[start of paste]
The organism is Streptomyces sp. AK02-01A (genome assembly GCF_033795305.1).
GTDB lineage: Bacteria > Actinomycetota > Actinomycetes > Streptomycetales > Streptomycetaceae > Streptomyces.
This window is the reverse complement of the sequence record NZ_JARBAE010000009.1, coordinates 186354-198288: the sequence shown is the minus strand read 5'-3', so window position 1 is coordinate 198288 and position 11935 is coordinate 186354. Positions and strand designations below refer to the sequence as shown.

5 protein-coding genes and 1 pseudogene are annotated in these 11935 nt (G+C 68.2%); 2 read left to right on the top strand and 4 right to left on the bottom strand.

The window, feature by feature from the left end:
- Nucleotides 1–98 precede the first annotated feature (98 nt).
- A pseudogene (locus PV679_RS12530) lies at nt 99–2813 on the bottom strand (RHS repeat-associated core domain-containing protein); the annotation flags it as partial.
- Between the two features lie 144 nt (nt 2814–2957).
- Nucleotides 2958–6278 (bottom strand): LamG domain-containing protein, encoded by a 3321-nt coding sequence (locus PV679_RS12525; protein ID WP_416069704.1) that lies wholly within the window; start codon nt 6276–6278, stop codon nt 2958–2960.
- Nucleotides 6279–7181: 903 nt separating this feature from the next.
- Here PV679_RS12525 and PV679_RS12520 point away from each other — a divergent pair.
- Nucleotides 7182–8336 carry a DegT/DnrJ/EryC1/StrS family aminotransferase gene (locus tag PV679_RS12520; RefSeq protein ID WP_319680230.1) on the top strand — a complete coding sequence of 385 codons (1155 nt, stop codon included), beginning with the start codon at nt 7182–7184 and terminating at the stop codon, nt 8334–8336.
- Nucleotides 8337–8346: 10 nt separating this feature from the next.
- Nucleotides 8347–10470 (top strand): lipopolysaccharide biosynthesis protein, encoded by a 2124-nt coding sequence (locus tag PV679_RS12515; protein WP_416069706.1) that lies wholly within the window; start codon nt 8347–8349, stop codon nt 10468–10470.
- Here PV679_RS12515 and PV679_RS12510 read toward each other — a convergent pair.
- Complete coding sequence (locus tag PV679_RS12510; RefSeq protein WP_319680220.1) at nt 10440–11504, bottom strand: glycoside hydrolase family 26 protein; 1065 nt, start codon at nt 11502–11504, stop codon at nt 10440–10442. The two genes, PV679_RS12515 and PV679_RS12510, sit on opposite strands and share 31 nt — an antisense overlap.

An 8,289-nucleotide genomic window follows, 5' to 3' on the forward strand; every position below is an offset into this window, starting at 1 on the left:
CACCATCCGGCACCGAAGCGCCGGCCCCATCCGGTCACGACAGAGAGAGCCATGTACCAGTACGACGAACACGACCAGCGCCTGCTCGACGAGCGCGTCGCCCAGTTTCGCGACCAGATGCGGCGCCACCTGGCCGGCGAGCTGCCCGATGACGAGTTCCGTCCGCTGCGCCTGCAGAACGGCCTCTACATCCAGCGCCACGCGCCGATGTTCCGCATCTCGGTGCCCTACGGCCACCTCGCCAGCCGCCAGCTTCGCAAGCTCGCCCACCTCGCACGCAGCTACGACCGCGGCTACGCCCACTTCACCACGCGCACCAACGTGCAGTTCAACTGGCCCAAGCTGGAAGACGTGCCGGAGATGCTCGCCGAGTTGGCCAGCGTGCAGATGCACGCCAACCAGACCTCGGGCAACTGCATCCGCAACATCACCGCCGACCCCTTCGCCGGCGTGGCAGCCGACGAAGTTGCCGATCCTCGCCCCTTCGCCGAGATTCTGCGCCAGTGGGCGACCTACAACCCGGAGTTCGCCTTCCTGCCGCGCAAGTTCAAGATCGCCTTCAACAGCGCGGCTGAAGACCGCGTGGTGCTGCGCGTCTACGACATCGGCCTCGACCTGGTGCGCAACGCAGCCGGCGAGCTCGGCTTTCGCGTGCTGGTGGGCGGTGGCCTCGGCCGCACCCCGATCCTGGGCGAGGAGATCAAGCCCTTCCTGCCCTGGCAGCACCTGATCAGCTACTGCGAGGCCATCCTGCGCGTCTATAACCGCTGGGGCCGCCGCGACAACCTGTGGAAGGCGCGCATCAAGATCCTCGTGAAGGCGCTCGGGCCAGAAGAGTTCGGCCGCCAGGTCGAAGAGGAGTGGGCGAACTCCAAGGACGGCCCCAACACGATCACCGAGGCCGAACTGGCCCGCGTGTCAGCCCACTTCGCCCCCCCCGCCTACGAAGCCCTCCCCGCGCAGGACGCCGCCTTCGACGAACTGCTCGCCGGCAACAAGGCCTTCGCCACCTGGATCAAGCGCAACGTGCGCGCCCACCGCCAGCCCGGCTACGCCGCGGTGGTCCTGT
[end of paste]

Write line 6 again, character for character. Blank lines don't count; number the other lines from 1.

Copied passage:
- Nucleotides 1–98 precede the first annotated feature (98 nt).